CS 353: Architecture and Compilersâ€”Midterm Exam Review




About the exam




Wednesday 20 October 2008 in the normal lecture room (Ford 204) at the normal lecture time (12:40pm)




study resources: lecture notes, online text, lab assignments




the exam will be oneandahalf hours long, closed book/closed notes




typical format: some T/F, some short answer, a few longer "conceptual" questions




Numeral systems: binary, decimal, hexadecimal, etc.




basic concepts: bases, places, valuation




numerals can be viewed as the coefficients of a polynomialâ€”the base is the "unknown"




what is the highest digit used in base n? how many digits are used in base n?




how many things can we count/represent with n digits in base b? what is the highest number we can represent?




ordering of the numerals: odometer style




fast conversion between bases (Horner's lefttoright accumulating technique; the role of div and mod)




(for each digit, starting with a total of zero: multiply current total by base and add next digit)




addition algorithms on strings of bits (or other digits): carries, etc.




Data Representation




natural numbers: based on the numeral systems above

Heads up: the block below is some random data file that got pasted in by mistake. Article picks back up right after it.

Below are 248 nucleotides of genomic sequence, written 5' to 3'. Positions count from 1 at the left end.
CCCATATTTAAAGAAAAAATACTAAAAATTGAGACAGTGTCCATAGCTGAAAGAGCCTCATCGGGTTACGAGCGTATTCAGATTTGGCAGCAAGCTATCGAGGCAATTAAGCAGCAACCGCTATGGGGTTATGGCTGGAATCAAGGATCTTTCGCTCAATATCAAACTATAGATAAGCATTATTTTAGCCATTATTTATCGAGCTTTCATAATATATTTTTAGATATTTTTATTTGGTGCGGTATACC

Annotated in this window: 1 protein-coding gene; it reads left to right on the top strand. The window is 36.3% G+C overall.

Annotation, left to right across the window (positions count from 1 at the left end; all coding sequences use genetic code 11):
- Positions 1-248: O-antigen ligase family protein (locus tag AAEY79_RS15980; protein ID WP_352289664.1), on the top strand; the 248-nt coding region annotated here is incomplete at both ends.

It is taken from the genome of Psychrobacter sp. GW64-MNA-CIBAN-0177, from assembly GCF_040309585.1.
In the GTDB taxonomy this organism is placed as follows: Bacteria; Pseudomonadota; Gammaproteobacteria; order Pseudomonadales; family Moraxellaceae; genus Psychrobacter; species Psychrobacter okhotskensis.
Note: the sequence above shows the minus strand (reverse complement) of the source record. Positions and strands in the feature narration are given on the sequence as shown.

integers (including negative): standard signed/magnitude representation (with sign bit)




two's complement: conversion to and from, use in addition, checking for overflow




highorder bit always tells sign (no negative zero)




asymmetric coverage: highest magnitude negative number is one greater




for negative numbers, read zeros as ones and vice versa (plus off by one)




letters, symbols, etc.: ASCII code (7 bits, plus maybe one parity bit) versus Unicode (complex, multibyte, "encoded codes")




some properties of ASCII codes for letters: each set in order, upper and lower case separated by 32




Boolean Logic




we consider functions (and expressions) over a twovalued (boolean) domain of truth values, 0/1 or T/F




how many combinations are there of a certain number of arguments?




how many functions (with a given number of arguments) are there?




standard operators: AND, OR, NAND, NOR, XOR, XNOR




use of truth tables to determine the valuation of expressions




use binary numeral "odometer" ordering to cover the possible values of variables




to write a formula for a truth table, use disjunction of conjunctions technique




Gates and Circuits




represent 0/false as either no voltage or lower voltage, and 1/true as higher voltage




transistor allows electrical control of "switching" a signal: either ON to enable flow or ON to prevent flow




can build basic gates (AND, OR, etc.) from a few transistors (e.g., in serial or parallel)




we build circuits by connecting gates with wires, according to the hierarchical structure of the expression




real physical implementation requires some attention to timing, amplification, etc.




combinatorial versus sequential circuits (the latter may include feedback "loops")




some simple combinatorial circuits (as in lab):